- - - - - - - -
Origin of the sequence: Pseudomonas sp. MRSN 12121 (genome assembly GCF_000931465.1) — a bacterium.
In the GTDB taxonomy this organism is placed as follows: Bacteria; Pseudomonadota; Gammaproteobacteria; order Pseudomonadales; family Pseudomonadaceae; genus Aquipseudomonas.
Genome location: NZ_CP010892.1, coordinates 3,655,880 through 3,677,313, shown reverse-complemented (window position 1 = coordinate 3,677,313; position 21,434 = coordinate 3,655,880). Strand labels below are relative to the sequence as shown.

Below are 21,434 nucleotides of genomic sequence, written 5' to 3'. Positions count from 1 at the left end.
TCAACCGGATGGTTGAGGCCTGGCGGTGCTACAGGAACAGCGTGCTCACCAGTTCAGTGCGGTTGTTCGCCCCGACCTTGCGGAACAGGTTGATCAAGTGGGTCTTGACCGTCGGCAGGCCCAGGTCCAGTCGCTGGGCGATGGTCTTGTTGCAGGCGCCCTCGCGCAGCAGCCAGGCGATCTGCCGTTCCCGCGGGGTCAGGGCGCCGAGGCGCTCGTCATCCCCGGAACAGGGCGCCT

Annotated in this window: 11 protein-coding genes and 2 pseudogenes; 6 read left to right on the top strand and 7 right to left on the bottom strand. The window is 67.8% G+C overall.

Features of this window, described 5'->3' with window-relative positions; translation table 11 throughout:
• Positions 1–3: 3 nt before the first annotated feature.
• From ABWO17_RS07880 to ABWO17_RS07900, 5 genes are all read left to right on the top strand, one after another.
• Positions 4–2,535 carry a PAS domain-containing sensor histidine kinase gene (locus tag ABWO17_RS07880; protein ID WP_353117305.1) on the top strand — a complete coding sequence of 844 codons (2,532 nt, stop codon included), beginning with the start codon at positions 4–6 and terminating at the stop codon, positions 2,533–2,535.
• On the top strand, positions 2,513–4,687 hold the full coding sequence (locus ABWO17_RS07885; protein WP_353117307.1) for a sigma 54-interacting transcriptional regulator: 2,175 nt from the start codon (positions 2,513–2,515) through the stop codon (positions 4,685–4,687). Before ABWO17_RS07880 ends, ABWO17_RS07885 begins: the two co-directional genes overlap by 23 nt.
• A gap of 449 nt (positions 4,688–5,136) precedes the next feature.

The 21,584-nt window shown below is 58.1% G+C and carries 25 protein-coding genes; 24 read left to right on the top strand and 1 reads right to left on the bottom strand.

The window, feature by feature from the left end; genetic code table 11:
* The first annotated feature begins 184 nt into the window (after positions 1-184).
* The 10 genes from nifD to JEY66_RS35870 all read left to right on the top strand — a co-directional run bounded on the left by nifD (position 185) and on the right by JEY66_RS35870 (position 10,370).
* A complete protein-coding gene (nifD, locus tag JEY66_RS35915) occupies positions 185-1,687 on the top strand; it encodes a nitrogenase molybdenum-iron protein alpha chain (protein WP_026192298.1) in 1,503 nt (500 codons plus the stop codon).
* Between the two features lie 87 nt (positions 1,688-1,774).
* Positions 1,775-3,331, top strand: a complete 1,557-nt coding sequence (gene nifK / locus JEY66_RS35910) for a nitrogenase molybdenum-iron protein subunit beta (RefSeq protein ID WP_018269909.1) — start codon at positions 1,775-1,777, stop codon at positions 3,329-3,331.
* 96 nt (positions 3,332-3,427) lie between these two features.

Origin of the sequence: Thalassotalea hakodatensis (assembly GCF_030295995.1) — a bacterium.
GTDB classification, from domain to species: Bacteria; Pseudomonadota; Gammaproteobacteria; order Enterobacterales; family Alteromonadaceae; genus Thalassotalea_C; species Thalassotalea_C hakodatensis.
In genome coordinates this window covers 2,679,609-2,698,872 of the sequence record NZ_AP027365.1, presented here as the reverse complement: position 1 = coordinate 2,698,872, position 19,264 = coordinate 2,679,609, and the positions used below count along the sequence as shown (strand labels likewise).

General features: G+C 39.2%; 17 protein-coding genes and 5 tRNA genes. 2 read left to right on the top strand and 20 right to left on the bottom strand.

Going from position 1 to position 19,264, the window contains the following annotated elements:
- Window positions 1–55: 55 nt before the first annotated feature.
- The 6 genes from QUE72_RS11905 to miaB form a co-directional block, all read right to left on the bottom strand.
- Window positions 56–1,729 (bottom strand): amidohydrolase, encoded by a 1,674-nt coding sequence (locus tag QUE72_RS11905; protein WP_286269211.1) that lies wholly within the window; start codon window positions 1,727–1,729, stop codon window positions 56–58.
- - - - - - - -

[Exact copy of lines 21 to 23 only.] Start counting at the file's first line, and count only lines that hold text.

Origin of the sequence: Thalassotalea hakodatensis (assembly GCF_030295995.1) — a bacterium.
GTDB classification, from domain to species: Bacteria; Pseudomonadota; Gammaproteobacteria; order Enterobacterales; family Alteromonadaceae; genus Thalassotalea_C; species Thalassotalea_C hakodatensis.
In genome coordinates this window covers 2,679,609-2,698,872 of the sequence record NZ_AP027365.1, presented here as the reverse complement: position 1 = coordinate 2,698,872, position 19,264 = coordinate 2,679,609, and the positions used below count along the sequence as shown (strand labels likewise).